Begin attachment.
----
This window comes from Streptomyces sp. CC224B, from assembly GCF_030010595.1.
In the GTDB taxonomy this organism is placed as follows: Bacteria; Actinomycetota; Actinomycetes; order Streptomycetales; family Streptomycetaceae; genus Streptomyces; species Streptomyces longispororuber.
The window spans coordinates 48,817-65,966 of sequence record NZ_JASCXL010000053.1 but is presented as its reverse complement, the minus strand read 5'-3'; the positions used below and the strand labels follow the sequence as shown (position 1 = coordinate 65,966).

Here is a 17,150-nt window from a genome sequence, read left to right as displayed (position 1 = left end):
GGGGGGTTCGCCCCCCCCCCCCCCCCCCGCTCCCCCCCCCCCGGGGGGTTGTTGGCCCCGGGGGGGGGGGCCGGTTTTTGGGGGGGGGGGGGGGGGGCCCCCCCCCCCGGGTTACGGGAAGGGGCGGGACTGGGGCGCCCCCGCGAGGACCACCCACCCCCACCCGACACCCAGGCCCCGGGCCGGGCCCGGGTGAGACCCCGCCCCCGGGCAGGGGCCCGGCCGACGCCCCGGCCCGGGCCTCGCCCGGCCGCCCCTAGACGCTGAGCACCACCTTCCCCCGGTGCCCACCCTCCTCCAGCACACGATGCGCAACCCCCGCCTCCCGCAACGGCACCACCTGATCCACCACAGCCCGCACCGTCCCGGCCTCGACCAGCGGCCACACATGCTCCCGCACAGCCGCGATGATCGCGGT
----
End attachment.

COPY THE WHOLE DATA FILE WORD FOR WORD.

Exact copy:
This window comes from Streptomyces sp. CC224B, from assembly GCF_030010595.1.
In the GTDB taxonomy this organism is placed as follows: Bacteria; Actinomycetota; Actinomycetes; order Streptomycetales; family Streptomycetaceae; genus Streptomyces; species Streptomyces longispororuber.
The window spans coordinates 48,817-65,966 of sequence record NZ_JASCXL010000053.1 but is presented as its reverse complement, the minus strand read 5'-3'; the positions used below and the strand labels follow the sequence as shown (position 1 = coordinate 65,966).

Here is a 17,150-nt window from a genome sequence, read left to right as displayed (position 1 = left end):
GGGGGGTTCGCCCCCCCCCCCCCCCCCCGCTCCCCCCCCCCCGGGGGGTTGTTGGCCCCGGGGGGGGGGGCCGGTTTTTGGGGGGGGGGGGGGGGGGCCCCCCCCCCCGGGTTACGGGAAGGGGCGGGACTGGGGCGCCCCCGCGAGGACCACCCACCCCCACCCGACACCCAGGCCCCGGGCCGGGCCCGGGTGAGACCCCGCCCCCGGGCAGGGGCCCGGCCGACGCCCCGGCCCGGGCCTCGCCCGGCCGCCCCTAGACGCTGAGCACCACCTTCCCCCGGTGCCCACCCTCCTCCAGCACACGATGCGCAACCCCCGCCTCCCGCAACGGCACCACCTGATCCACCACAGCCCGCACCGTCCCGGCCTCGACCAGCGGCCACACATGCTCCCGCACAGCCGCGATGATCGCGGT